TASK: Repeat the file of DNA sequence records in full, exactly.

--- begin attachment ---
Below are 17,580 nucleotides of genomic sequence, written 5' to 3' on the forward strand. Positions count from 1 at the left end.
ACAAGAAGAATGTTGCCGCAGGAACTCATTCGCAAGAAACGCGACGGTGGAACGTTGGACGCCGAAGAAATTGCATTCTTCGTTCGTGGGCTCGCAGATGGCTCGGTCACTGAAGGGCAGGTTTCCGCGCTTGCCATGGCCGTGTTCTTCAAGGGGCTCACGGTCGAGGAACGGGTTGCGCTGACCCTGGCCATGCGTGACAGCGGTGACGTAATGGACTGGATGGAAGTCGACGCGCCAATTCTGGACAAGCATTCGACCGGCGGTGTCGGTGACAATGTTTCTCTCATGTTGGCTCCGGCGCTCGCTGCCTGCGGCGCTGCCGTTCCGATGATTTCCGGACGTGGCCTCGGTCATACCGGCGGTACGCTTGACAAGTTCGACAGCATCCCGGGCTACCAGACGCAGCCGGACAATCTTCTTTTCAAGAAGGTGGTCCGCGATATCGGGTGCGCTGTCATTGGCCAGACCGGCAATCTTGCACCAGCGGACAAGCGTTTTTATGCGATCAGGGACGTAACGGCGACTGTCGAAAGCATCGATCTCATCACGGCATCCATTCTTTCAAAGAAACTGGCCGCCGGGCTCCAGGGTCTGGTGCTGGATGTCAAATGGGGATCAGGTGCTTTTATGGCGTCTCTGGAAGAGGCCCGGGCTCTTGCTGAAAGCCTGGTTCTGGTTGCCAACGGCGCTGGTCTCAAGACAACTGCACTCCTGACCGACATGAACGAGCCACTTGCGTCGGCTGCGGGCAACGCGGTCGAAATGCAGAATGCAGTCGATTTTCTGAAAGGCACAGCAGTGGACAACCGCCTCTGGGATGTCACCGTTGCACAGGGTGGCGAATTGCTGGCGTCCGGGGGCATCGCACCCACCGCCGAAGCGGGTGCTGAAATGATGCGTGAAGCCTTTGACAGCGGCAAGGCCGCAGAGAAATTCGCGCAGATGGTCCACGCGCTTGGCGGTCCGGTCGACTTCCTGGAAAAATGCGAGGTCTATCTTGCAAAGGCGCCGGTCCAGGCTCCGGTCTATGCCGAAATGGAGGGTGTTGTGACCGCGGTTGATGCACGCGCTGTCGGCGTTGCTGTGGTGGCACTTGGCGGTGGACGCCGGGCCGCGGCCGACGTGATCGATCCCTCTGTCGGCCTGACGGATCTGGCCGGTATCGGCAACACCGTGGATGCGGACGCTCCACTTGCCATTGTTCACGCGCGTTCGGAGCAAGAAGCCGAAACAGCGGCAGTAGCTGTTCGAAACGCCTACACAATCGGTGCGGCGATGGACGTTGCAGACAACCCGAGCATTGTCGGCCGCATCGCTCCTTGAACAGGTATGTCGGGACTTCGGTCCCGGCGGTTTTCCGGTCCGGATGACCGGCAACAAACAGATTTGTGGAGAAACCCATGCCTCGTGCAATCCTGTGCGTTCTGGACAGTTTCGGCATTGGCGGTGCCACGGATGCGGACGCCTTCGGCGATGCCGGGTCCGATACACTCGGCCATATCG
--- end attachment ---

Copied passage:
Below are 17,580 nucleotides of genomic sequence, written 5' to 3' on the forward strand. Positions count from 1 at the left end.
ACAAGAAGAATGTTGCCGCAGGAACTCATTCGCAAGAAACGCGACGGTGGAACGTTGGACGCCGAAGAAATTGCATTCTTCGTTCGTGGGCTCGCAGATGGCTCGGTCACTGAAGGGCAGGTTTCCGCGCTTGCCATGGCCGTGTTCTTCAAGGGGCTCACGGTCGAGGAACGGGTTGCGCTGACCCTGGCCATGCGTGACAGCGGTGACGTAATGGACTGGATGGAAGTCGACGCGCCAATTCTGGACAAGCATTCGACCGGCGGTGTCGGTGACAATGTTTCTCTCATGTTGGCTCCGGCGCTCGCTGCCTGCGGCGCTGCCGTTCCGATGATTTCCGGACGTGGCCTCGGTCATACCGGCGGTACGCTTGACAAGTTCGACAGCATCCCGGGCTACCAGACGCAGCCGGACAATCTTCTTTTCAAGAAGGTGGTCCGCGATATCGGGTGCGCTGTCATTGGCCAGACCGGCAATCTTGCACCAGCGGACAAGCGTTTTTATGCGATCAGGGACGTAACGGCGACTGTCGAAAGCATCGATCTCATCACGGCATCCATTCTTTCAAAGAAACTGGCCGCCGGGCTCCAGGGTCTGGTGCTGGATGTCAAATGGGGATCAGGTGCTTTTATGGCGTCTCTGGAAGAGGCCCGGGCTCTTGCTGAAAGCCTGGTTCTGGTTGCCAACGGCGCTGGTCTCAAGACAACTGCACTCCTGACCGACATGAACGAGCCACTTGCGTCGGCTGCGGGCAACGCGGTCGAAATGCAGAATGCAGTCGATTTTCTGAAAGGCACAGCAGTGGACAACCGCCTCTGGGATGTCACCGTTGCACAGGGTGGCGAATTGCTGGCGTCCGGGGGCATCGCACCCACCGCCGAAGCGGGTGCTGAAATGATGCGTGAAGCCTTTGACAGCGGCAAGGCCGCAGAGAAATTCGCGCAGATGGTCCACGCGCTTGGCGGTCCGGTCGACTTCCTGGAAAAATGCGAGGTCTATCTTGCAAAGGCGCCGGTCCAGGCTCCGGTCTATGCCGAAATGGAGGGTGTTGTGACCGCGGTTGATGCACGCGCTGTCGGCGTTGCTGTGGTGGCACTTGGCGGTGGACGCCGGGCCGCGGCCGACGTGATCGATCCCTCTGTCGGCCTGACGGATCTGGCCGGTATCGGCAACACCGTGGATGCGGACGCTCCACTTGCCATTGTTCACGCGCGTTCGGAGCAAGAAGCCGAAACAGCGGCAGTAGCTGTTCGAAACGCCTACACAATCGGTGCGGCGATGGACGTTGCAGACAACCCGAGCATTGTCGGCCGCATCGCTCCTTGAACAGGTATGTCGGGACTTCGGTCCCGGCGGTTTTCCGGTCCGGATGACCGGCAACAAACAGATTTGTGGAGAAACCCATGCCTCGTGCAATCCTGTGCGTTCTGGACAGTTTCGGCATTGGCGGTGCCACGGATGCGGACGCCTTCGGCGATGCCGGGTCCGATACACTCGGCCATATCG